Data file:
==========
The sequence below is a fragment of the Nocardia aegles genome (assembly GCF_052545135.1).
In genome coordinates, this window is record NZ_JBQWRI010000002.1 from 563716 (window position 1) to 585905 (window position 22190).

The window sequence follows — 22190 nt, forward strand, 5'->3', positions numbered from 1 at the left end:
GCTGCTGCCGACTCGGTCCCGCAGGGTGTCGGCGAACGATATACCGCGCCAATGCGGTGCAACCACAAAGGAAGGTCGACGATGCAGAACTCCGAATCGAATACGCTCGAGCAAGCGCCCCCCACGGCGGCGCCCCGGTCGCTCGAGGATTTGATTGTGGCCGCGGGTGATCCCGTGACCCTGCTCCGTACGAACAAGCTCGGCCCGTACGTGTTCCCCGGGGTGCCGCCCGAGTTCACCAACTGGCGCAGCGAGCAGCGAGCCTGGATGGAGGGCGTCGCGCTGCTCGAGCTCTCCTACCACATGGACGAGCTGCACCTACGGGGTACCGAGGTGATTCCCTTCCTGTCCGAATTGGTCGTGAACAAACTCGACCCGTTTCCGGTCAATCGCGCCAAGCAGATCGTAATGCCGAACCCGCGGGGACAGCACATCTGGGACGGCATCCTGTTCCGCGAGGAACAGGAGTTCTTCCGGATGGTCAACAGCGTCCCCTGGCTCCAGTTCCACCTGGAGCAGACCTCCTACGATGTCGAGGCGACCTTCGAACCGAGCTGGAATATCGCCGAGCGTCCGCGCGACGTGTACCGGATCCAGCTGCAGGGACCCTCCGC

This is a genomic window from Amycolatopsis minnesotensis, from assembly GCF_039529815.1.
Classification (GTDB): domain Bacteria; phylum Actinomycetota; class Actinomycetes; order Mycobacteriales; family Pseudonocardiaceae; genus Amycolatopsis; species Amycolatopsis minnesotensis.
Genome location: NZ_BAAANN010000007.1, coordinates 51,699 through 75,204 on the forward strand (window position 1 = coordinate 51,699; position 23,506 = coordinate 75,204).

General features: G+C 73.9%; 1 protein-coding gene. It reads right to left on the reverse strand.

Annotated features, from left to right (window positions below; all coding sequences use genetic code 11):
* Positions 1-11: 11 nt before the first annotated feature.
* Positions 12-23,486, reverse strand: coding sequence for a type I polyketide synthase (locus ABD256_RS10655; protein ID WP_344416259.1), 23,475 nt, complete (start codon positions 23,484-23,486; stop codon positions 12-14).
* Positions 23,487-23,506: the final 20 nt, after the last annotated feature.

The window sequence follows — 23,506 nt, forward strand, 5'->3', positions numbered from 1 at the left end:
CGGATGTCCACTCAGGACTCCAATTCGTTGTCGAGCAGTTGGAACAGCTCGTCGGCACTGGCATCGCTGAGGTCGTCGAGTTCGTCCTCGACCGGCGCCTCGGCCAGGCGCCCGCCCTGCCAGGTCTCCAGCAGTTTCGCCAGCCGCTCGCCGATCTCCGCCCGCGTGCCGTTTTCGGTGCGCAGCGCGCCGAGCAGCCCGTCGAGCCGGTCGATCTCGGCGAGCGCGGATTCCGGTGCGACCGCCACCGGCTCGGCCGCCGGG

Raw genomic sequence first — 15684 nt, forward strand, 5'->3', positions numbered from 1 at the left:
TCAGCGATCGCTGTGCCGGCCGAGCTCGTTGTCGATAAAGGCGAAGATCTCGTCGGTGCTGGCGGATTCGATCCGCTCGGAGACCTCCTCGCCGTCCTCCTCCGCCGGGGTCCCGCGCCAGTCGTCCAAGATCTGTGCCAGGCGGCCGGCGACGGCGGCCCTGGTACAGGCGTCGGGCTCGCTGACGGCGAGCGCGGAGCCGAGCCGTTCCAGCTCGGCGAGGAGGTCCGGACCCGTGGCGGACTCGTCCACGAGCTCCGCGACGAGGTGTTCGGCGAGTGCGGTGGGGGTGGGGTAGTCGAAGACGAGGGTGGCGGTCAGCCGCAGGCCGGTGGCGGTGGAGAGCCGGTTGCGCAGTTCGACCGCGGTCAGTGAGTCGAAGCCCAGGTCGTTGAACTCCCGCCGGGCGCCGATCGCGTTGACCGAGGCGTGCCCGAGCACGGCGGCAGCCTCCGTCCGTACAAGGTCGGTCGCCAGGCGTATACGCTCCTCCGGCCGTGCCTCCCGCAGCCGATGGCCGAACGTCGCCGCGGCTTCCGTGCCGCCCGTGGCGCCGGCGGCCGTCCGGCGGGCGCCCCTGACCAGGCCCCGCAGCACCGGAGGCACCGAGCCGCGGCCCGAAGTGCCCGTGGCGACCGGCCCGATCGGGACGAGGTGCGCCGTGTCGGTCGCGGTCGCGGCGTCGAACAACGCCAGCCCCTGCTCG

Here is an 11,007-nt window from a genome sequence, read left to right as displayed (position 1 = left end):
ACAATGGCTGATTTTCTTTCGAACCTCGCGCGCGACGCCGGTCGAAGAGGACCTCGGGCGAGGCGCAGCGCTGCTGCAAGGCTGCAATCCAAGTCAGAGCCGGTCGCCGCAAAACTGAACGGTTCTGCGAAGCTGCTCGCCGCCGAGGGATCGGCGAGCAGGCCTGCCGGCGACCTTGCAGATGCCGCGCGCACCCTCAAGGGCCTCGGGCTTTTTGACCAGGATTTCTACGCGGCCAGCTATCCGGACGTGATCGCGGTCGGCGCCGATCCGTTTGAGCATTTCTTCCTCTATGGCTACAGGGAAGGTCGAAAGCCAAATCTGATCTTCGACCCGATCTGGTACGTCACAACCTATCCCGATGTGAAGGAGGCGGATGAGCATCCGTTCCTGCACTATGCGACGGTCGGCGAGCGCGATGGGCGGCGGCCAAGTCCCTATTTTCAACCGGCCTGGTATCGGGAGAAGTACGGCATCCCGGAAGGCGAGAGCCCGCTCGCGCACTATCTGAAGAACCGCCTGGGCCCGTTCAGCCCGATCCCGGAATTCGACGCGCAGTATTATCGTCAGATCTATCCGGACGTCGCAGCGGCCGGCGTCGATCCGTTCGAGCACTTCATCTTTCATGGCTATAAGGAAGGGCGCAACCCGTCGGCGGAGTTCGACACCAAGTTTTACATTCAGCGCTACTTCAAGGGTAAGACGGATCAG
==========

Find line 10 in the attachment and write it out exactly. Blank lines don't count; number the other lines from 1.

* Positions 1-11: 11 nt before the first annotated feature.